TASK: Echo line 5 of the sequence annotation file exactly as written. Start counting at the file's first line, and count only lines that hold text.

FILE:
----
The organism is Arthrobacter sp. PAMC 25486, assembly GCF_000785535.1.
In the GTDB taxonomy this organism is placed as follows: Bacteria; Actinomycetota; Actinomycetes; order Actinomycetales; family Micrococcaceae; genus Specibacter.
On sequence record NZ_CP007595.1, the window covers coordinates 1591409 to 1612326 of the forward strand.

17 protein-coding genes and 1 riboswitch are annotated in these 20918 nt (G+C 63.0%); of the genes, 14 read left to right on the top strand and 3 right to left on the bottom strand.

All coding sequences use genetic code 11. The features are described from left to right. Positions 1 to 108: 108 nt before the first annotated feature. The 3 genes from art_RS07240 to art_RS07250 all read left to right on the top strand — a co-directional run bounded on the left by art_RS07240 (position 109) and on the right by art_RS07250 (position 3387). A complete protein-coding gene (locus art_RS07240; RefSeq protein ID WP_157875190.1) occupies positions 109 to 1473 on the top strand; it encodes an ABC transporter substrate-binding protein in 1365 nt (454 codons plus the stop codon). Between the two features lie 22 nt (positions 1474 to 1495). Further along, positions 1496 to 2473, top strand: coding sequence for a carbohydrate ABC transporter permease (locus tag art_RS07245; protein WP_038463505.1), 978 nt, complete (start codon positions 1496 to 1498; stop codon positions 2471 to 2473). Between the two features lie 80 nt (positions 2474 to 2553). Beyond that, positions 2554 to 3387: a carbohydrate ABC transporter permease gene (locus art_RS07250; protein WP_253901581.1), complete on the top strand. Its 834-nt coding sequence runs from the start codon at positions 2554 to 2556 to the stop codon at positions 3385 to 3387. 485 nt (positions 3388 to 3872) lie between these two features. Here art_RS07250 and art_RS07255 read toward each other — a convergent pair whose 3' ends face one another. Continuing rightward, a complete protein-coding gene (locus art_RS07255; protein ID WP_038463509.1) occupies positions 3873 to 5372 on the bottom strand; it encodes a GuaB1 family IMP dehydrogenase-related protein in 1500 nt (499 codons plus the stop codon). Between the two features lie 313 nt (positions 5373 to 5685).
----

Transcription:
All coding sequences use genetic code 11. The features are described from left to right. Positions 1 to 108: 108 nt before the first annotated feature. The 3 genes from art_RS07240 to art_RS07250 all read left to right on the top strand — a co-directional run bounded on the left by art_RS07240 (position 109) and on the right by art_RS07250 (position 3387). A complete protein-coding gene (locus art_RS07240; RefSeq protein ID WP_157875190.1) occupies positions 109 to 1473 on the top strand; it encodes an ABC transporter substrate-binding protein in 1365 nt (454 codons plus the stop codon). Between the two features lie 22 nt (positions 1474 to 1495). Further along, positions 1496 to 2473, top strand: coding sequence for a carbohydrate ABC transporter permease (locus tag art_RS07245; protein WP_038463505.1), 978 nt, complete (start codon positions 1496 to 1498; stop codon positions 2471 to 2473). Between the two features lie 80 nt (positions 2474 to 2553). Beyond that, positions 2554 to 3387: a carbohydrate ABC transporter permease gene (locus art_RS07250; protein WP_253901581.1), complete on the top strand. Its 834-nt coding sequence runs from the start codon at positions 2554 to 2556 to the stop codon at positions 3385 to 3387. 485 nt (positions 3388 to 3872) lie between these two features. Here art_RS07250 and art_RS07255 read toward each other — a convergent pair whose 3' ends face one another. Continuing rightward, a complete protein-coding gene (locus art_RS07255; protein ID WP_038463509.1) occupies positions 3873 to 5372 on the bottom strand; it encodes a GuaB1 family IMP dehydrogenase-related protein in 1500 nt (499 codons plus the stop codon). Between the two features lie 313 nt (positions 5373 to 5685).